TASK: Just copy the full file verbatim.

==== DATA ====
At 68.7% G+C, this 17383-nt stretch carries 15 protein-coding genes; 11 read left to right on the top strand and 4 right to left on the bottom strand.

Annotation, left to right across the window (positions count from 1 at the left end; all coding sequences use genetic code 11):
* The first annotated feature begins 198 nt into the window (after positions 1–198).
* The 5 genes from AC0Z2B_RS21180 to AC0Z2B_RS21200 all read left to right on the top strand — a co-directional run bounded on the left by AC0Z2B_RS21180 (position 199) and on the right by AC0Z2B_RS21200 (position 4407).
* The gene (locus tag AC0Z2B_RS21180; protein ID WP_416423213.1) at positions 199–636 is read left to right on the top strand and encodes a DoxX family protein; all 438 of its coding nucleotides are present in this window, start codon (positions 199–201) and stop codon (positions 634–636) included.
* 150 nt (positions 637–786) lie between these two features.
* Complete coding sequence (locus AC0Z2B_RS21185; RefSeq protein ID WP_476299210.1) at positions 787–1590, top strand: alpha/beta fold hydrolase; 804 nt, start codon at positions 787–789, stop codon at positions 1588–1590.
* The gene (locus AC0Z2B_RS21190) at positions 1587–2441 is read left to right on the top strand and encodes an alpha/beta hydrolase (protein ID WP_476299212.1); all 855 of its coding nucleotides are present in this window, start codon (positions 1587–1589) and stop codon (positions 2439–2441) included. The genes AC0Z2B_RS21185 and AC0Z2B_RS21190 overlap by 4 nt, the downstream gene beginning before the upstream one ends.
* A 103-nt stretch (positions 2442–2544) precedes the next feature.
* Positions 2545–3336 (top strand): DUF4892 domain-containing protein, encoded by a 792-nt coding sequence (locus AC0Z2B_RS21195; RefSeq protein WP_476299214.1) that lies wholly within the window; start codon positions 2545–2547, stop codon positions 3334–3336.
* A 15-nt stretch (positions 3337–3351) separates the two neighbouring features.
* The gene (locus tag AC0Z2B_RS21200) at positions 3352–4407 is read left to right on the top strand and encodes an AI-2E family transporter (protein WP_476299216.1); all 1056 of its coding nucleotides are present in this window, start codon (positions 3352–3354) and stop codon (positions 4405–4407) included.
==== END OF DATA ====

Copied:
At 68.7% G+C, this 17383-nt stretch carries 15 protein-coding genes; 11 read left to right on the top strand and 4 right to left on the bottom strand.

Annotation, left to right across the window (positions count from 1 at the left end; all coding sequences use genetic code 11):
* The first annotated feature begins 198 nt into the window (after positions 1–198).
* The 5 genes from AC0Z2B_RS21180 to AC0Z2B_RS21200 all read left to right on the top strand — a co-directional run bounded on the left by AC0Z2B_RS21180 (position 199) and on the right by AC0Z2B_RS21200 (position 4407).
* The gene (locus tag AC0Z2B_RS21180; protein ID WP_416423213.1) at positions 199–636 is read left to right on the top strand and encodes a DoxX family protein; all 438 of its coding nucleotides are present in this window, start codon (positions 199–201) and stop codon (positions 634–636) included.
* 150 nt (positions 637–786) lie between these two features.
* Complete coding sequence (locus AC0Z2B_RS21185; RefSeq protein ID WP_476299210.1) at positions 787–1590, top strand: alpha/beta fold hydrolase; 804 nt, start codon at positions 787–789, stop codon at positions 1588–1590.
* The gene (locus AC0Z2B_RS21190) at positions 1587–2441 is read left to right on the top strand and encodes an alpha/beta hydrolase (protein ID WP_476299212.1); all 855 of its coding nucleotides are present in this window, start codon (positions 1587–1589) and stop codon (positions 2439–2441) included. The genes AC0Z2B_RS21185 and AC0Z2B_RS21190 overlap by 4 nt, the downstream gene beginning before the upstream one ends.
* A 103-nt stretch (positions 2442–2544) precedes the next feature.
* Positions 2545–3336 (top strand): DUF4892 domain-containing protein, encoded by a 792-nt coding sequence (locus AC0Z2B_RS21195; RefSeq protein WP_476299214.1) that lies wholly within the window; start codon positions 2545–2547, stop codon positions 3334–3336.
* A 15-nt stretch (positions 3337–3351) separates the two neighbouring features.
* The gene (locus tag AC0Z2B_RS21200) at positions 3352–4407 is read left to right on the top strand and encodes an AI-2E family transporter (protein WP_476299216.1); all 1056 of its coding nucleotides are present in this window, start codon (positions 3352–3354) and stop codon (positions 4405–4407) included.